Perhaps as much as any other time in our history, Americans know precious little about the state and federal governments that take so much of their income in taxes. Many today know more about contestants on “American Idol” than we do about the people we send to Congress. They make the rules that govern our lives, and we don’t even know their names.

Here’s the bottom line. Silence equals consent. Consent equals servitude. And your servitude equals your slavery to conditions that continue to jeopardize your rights, your freedom, your home and your family.

So long as the average American remains silent, they remain in servitude, whether economically or politically, and regardless of their party affiliation or income level. We’ve had a stable nation for so long we don’t understand the danger that severe instability can bring. Let’s hope it doesn’t come to that.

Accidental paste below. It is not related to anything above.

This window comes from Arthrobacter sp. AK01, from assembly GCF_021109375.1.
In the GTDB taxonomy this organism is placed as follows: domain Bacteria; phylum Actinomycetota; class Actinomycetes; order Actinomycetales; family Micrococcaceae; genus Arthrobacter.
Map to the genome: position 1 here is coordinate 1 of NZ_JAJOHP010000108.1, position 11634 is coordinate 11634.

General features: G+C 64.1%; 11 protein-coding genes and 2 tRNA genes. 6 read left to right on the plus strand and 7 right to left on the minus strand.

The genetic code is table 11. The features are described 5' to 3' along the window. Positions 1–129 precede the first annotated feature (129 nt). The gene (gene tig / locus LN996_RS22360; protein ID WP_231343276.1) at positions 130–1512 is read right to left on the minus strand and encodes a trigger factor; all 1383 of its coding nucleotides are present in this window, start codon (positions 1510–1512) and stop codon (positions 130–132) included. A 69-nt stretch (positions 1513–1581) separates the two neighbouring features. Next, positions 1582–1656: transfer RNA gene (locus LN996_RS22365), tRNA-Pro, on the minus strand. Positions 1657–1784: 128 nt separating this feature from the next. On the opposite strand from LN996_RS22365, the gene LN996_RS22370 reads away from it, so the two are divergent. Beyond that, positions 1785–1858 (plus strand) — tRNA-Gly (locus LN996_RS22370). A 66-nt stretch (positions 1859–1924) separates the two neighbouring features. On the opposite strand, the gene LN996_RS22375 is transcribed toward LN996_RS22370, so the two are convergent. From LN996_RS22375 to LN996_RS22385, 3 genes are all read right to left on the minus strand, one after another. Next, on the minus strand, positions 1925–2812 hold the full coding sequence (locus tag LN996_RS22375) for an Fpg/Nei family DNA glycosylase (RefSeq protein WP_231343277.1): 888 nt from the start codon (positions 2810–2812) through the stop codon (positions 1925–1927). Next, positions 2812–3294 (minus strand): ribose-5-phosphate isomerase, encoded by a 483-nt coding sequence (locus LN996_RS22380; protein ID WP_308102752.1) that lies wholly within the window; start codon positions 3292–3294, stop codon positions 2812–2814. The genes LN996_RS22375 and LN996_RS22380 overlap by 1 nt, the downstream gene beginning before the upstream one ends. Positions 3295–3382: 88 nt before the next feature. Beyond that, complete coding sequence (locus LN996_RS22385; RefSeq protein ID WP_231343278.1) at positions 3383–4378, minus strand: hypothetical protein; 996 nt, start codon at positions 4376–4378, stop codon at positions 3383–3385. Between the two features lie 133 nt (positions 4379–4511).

Folks, the antidote for apathy is action. But how might that action be potentiated and how might it be manifested?

In any or every way imaginable, it means getting involved, even a little. Action is potentiated, brought into reality, when we make it our business to know more about what is going on around us, to know more about the things that directly impact our life and that of our family.

Locally, at the state level and in national affairs, knowledge is power. If you care enough about yourself and your family to become informed, you’ll do it. The information resources available are endless. Though it has to be filtered with scrutiny, the Internet, for example, is a tool for the acquisition of knowledge unlike anything available in human history.